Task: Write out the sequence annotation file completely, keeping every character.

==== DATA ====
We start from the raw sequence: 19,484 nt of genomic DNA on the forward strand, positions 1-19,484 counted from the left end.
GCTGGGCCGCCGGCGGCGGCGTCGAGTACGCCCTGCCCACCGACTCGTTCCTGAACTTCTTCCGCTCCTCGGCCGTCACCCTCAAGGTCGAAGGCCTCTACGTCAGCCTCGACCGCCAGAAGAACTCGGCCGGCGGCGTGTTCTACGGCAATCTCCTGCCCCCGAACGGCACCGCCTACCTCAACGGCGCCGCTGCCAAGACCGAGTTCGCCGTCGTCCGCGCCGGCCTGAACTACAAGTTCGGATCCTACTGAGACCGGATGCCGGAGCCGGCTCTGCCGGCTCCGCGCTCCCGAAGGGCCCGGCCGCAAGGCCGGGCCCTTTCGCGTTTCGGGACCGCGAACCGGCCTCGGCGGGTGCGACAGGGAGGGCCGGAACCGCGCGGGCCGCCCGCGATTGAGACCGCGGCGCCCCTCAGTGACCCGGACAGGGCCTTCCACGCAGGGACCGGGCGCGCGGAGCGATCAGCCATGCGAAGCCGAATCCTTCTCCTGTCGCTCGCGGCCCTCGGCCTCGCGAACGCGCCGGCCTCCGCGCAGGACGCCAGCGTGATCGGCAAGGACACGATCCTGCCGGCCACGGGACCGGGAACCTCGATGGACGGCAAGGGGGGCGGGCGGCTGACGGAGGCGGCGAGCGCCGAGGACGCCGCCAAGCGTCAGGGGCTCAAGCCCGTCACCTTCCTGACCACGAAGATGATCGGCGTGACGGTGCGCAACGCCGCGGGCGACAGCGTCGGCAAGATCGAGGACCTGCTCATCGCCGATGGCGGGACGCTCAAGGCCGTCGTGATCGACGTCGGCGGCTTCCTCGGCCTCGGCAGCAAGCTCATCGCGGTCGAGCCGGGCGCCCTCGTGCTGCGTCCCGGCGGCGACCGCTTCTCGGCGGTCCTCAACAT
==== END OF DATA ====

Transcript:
We start from the raw sequence: 19,484 nt of genomic DNA on the forward strand, positions 1-19,484 counted from the left end.
GCTGGGCCGCCGGCGGCGGCGTCGAGTACGCCCTGCCCACCGACTCGTTCCTGAACTTCTTCCGCTCCTCGGCCGTCACCCTCAAGGTCGAAGGCCTCTACGTCAGCCTCGACCGCCAGAAGAACTCGGCCGGCGGCGTGTTCTACGGCAATCTCCTGCCCCCGAACGGCACCGCCTACCTCAACGGCGCCGCTGCCAAGACCGAGTTCGCCGTCGTCCGCGCCGGCCTGAACTACAAGTTCGGATCCTACTGAGACCGGATGCCGGAGCCGGCTCTGCCGGCTCCGCGCTCCCGAAGGGCCCGGCCGCAAGGCCGGGCCCTTTCGCGTTTCGGGACCGCGAACCGGCCTCGGCGGGTGCGACAGGGAGGGCCGGAACCGCGCGGGCCGCCCGCGATTGAGACCGCGGCGCCCCTCAGTGACCCGGACAGGGCCTTCCACGCAGGGACCGGGCGCGCGGAGCGATCAGCCATGCGAAGCCGAATCCTTCTCCTGTCGCTCGCGGCCCTCGGCCTCGCGAACGCGCCGGCCTCCGCGCAGGACGCCAGCGTGATCGGCAAGGACACGATCCTGCCGGCCACGGGACCGGGAACCTCGATGGACGGCAAGGGGGGCGGGCGGCTGACGGAGGCGGCGAGCGCCGAGGACGCCGCCAAGCGTCAGGGGCTCAAGCCCGTCACCTTCCTGACCACGAAGATGATCGGCGTGACGGTGCGCAACGCCGCGGGCGACAGCGTCGGCAAGATCGAGGACCTGCTCATCGCCGATGGCGGGACGCTCAAGGCCGTCGTGATCGACGTCGGCGGCTTCCTCGGCCTCGGCAGCAAGCTCATCGCGGTCGAGCCGGGCGCCCTCGTGCTGCGTCCCGGCGGCGACCGCTTCTCGGCGGTCCTCAACAT